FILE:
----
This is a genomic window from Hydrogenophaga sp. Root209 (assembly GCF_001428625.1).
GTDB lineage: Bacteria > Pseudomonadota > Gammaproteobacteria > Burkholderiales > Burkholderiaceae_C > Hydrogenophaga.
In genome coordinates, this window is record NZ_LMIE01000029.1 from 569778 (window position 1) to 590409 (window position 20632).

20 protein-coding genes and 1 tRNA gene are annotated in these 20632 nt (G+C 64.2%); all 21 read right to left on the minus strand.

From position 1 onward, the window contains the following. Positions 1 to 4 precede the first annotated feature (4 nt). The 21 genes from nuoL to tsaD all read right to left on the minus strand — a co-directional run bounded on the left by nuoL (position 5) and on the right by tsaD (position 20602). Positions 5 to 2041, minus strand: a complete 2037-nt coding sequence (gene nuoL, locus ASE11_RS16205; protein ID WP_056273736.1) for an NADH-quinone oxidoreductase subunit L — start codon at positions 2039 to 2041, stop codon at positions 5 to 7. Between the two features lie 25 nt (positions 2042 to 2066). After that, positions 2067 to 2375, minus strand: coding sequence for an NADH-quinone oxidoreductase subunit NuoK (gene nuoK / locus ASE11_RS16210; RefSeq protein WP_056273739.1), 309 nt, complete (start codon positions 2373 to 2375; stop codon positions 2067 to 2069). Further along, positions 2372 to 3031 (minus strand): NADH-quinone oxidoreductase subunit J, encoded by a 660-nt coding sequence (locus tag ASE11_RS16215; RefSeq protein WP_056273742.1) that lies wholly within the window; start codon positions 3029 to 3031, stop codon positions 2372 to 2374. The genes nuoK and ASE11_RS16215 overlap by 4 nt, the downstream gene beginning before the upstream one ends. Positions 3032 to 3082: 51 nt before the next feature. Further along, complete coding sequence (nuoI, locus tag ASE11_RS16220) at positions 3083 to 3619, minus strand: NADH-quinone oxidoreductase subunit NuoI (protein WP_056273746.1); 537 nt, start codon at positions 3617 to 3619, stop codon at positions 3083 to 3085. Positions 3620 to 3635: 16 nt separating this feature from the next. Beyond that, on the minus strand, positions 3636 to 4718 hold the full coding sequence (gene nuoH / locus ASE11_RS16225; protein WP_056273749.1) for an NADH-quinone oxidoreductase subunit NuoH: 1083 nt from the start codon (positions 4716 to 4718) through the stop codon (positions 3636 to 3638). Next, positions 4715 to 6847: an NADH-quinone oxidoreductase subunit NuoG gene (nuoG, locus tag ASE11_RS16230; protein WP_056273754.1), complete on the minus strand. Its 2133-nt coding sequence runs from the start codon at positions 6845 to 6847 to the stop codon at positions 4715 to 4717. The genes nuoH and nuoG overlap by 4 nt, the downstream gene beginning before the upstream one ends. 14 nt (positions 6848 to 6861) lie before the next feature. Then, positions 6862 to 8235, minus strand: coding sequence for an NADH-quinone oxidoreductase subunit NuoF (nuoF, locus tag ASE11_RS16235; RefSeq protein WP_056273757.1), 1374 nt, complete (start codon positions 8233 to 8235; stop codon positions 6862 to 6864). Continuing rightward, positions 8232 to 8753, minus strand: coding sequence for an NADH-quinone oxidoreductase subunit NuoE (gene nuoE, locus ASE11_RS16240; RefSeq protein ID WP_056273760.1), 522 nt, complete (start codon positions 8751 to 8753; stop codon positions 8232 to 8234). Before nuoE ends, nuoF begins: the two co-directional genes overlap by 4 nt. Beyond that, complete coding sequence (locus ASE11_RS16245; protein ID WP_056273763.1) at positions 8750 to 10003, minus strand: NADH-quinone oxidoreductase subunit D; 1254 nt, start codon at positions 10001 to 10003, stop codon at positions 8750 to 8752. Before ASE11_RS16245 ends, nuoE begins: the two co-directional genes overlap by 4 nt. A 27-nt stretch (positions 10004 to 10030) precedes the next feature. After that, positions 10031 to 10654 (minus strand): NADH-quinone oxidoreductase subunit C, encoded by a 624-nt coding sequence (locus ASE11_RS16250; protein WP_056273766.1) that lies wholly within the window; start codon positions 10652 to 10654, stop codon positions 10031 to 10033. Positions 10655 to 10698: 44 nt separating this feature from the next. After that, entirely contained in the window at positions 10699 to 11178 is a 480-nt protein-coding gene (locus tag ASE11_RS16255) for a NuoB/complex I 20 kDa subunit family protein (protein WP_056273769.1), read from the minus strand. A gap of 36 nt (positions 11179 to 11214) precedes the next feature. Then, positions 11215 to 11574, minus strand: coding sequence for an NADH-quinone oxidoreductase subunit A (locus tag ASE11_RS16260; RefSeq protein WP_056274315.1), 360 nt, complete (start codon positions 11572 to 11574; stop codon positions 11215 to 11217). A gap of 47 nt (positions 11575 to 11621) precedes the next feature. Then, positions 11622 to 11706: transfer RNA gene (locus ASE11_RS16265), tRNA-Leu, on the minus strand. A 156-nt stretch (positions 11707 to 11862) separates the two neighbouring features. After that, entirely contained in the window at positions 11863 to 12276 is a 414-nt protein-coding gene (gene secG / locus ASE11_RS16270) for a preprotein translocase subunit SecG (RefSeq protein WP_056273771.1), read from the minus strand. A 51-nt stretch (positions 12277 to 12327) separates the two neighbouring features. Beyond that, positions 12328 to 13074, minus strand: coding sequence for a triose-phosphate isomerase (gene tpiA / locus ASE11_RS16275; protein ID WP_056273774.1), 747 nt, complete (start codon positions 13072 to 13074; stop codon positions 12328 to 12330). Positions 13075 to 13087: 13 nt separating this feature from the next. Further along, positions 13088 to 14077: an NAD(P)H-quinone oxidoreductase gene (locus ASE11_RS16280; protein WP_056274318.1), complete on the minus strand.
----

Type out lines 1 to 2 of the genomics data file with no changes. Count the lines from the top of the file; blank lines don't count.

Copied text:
This is a genomic window from Hydrogenophaga sp. Root209 (assembly GCF_001428625.1).
GTDB lineage: Bacteria > Pseudomonadota > Gammaproteobacteria > Burkholderiales > Burkholderiaceae_C > Hydrogenophaga.